In my opinion:

Montrealers were rightly miffed knowing that hundreds of fellow urbanites were stranded overnight on a snowbound Autoroute 13 a few months ago. How could this happen in 2017, we asked? I ask, could such a fiasco, on a very local scale happen in Cote Saint-Luc?

On Autoroute 13 all signs point to a major breakdown in frontline coordination, in communications between agencies, in preparation (see Gazette article link below).

I have dedicated my civic life to public safety, in Cote Saint-Luc (and across Quebec), with a  goal of making our municipality the safest place around. I began early, back in high school and CEGEP, at training in matters of safety, joining St. John Ambulance, the Canadian Ski Patrol, CSL Emergency Measures Organization and the local ambulance system. Eventually I worked my way up to overseeing public safety and emergency preparedness at the local political level.

Since that time, Cote Saint-Luc has taken matters of safety very seriously, investing in training, leadership, volunteers and citizens, in equipment and services. This deliberate and systematic nurturing of a communal culture of safety has proven effective time and again.

I was active and on duty during the major flood in the late 80s, fire evacuation in the early 90s, Ice Storm of the Century in the late 90s, Y2K, more floods, heat waves, snow emergencies, barricaded shooter, downed trees and wires, gas leaks, car crashes, missing persons, bottled water distribution… And time and again Cote Saint-Luc has proven to be a model municipality, able to effectively and quickly organize, coordinate, alleviate, sustain, recuperate…

This is no accident. We have built a corps of dedicated, life-saving volunteers in EMS over the last 50 years. We have trained over 90 volunteers as our volunteer Citizens on Patrol over the last decade. We have built a professional Public Security Department to watch over our city 24/7. We have an emergency dispatch centre and a first-class Emergency Preparedness Plan. We keep it up to date and we test it.  We’ve saved our local police station more than once to ensure close proximity to, and coordination with the authorities in crime prevention and emergency response. We built a leading firefighting and prevention department (that was taken over by Montreal in 2002). We coordinate with all levels of government. We meet regularly. We practice. We keep our citizenry informed, trained, engaged.

As a ringleader in public safety I take great pride in what we’ve accomplished and look forward to continuing to make our city the safest it can be. I’ve worked alongside many fine people along the way and they all share in this great achievement. Thank you to my council-partner-in-safety Ruth Kovac and to Bryan Payne and the late Norm Adler of EMO, to Frank Albert and the late Doug Lion of the CSL Fire Department, to Hal Newman, Rick Liebman, Stephan Kallos and Jordy Reichson of EMS, to the immeasurable dedication of our EMS volunteers including Patti-Beth Lietman, Neil Michaels, Erwin Luden, Brian Goldberg, Michael Glazer, the Sager boys (and so many more wonderful people I wish I could name all here) and vCOP volunteers including Mitchell Herf, Lewis Cohen, Susie Schwartz, Elaine Meunier, Bert Rabinovitch, Phil Mayman, Morris Stelcner, David Goldsmith, Murray Genis (and again the list of marvelous dedicated volunteers, past and present goes on and on and I thank you all immensely). And finally, thanks to our City Council for its support for my vision and all we have accomplished together. (I know I inadvertently missed some important names who’ve contributed to making CSL a safer place. Please add them in comments).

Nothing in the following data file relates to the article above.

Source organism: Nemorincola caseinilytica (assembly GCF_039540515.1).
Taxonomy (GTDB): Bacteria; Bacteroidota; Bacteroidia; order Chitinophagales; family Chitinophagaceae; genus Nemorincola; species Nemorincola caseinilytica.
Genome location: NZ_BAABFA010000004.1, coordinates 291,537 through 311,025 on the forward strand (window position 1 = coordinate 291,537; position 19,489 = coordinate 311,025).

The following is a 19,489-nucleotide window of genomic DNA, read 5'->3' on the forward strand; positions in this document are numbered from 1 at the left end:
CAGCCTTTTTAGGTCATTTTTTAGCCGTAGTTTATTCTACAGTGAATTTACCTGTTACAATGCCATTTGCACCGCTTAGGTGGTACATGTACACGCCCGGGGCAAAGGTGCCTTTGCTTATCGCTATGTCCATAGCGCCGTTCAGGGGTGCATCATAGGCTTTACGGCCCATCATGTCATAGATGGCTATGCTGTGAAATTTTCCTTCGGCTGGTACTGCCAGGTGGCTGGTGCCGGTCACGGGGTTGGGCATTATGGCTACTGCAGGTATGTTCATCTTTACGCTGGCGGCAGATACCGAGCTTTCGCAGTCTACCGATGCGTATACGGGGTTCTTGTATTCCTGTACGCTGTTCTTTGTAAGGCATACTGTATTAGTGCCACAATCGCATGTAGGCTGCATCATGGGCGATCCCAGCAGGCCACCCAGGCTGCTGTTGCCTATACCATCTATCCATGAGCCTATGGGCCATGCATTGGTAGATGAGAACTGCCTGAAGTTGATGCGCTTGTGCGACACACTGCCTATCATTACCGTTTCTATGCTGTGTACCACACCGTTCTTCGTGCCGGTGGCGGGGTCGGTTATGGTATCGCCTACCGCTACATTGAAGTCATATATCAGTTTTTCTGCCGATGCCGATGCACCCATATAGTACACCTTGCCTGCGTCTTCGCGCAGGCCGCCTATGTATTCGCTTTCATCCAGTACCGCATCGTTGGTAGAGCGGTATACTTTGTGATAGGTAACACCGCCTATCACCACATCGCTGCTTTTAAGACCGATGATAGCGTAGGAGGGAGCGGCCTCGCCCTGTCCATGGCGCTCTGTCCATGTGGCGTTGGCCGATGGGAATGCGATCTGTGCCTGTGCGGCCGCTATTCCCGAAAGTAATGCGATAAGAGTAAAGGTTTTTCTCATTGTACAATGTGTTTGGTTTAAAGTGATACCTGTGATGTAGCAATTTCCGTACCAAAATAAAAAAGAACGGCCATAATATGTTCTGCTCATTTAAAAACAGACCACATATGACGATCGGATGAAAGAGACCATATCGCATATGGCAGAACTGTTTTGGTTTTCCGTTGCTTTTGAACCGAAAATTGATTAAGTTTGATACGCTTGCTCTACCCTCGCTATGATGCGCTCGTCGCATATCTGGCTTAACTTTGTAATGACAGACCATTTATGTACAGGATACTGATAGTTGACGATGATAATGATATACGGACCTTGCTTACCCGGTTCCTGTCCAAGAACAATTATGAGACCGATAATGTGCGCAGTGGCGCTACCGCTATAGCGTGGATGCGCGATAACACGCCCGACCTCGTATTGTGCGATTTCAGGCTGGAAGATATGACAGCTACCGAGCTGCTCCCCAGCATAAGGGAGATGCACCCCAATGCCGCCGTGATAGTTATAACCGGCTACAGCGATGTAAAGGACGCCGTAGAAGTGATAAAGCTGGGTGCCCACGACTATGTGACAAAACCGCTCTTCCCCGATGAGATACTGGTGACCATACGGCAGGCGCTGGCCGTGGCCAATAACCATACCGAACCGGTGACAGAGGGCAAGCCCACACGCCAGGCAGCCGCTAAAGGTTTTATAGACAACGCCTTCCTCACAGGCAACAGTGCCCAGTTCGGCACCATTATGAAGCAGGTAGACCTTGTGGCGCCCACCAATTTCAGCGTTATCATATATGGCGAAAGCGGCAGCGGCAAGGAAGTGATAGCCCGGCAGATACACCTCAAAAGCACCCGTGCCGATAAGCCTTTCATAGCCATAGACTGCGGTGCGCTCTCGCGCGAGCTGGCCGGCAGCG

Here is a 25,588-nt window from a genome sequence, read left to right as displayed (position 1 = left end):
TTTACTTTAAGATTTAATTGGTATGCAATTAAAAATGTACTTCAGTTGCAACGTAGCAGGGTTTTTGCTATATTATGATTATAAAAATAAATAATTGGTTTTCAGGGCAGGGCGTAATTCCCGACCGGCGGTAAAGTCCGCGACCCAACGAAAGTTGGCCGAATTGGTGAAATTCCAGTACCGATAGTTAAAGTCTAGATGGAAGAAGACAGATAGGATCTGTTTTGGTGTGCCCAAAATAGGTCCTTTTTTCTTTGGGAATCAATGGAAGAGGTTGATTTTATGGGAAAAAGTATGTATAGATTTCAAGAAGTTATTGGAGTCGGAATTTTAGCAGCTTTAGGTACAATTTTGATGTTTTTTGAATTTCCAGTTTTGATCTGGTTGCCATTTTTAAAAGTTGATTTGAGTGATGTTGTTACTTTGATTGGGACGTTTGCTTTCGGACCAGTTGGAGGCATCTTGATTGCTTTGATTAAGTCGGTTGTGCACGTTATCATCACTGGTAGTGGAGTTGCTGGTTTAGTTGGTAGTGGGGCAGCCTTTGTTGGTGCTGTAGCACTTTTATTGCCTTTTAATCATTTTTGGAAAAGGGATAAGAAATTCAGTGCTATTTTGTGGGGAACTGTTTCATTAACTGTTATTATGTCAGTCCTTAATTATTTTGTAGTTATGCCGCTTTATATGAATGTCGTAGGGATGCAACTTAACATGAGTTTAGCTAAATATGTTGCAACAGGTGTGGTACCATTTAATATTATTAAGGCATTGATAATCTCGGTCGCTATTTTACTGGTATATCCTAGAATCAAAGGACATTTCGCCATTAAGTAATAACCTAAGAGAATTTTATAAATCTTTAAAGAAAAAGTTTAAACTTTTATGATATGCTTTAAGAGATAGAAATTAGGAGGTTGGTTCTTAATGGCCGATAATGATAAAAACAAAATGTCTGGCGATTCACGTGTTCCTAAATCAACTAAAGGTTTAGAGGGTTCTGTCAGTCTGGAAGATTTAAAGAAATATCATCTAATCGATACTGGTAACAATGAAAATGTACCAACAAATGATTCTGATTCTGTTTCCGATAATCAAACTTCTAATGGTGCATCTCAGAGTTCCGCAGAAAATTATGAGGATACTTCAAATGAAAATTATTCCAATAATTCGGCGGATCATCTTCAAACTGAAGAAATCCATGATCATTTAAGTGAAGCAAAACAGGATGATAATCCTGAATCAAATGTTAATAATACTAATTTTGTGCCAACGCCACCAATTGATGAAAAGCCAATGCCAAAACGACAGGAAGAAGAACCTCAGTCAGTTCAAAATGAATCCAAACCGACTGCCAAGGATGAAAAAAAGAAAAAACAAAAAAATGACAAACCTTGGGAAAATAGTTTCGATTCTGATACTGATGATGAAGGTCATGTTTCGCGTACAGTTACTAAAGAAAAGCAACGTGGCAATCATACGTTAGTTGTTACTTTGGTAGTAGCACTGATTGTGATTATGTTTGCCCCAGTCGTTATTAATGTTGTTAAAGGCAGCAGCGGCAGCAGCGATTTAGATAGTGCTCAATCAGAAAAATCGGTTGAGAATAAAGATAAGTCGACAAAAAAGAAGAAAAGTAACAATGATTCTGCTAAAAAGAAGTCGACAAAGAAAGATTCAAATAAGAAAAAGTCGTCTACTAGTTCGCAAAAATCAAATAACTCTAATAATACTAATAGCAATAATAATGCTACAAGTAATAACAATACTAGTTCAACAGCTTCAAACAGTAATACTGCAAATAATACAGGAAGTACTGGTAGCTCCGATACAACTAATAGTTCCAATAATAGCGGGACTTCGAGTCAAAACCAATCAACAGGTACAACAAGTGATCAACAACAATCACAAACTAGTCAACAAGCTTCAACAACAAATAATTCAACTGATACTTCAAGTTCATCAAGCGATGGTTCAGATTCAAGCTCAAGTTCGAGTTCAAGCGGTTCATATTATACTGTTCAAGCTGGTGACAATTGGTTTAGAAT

We are well prepared, trained and ready. And we are always striving to learn more, to be better. We’re all in this together.

Next week is EMS Week across Canada. I take this opportunity to salute all of our dedicated volunteers in Cote Saint-Luc along with all the paramedic professionals who serve our community.

N

Probe of Highway 13 fiasco blames frontline authorities

SQ officers and safety crews try to clear up Highway 13 near Côte-de-Liesse Rd. March 15, 2017, following massive snow storm that left many motorists stranded overnight.
SQ officers and safety crews try to clear up Highway 13 near Côte-de-Liesse Rd. March 15, 2017, following massive snow storm that left many motorists stranded overnight. PIERRE OBENDRAUF / MONTREAL GAZETTE

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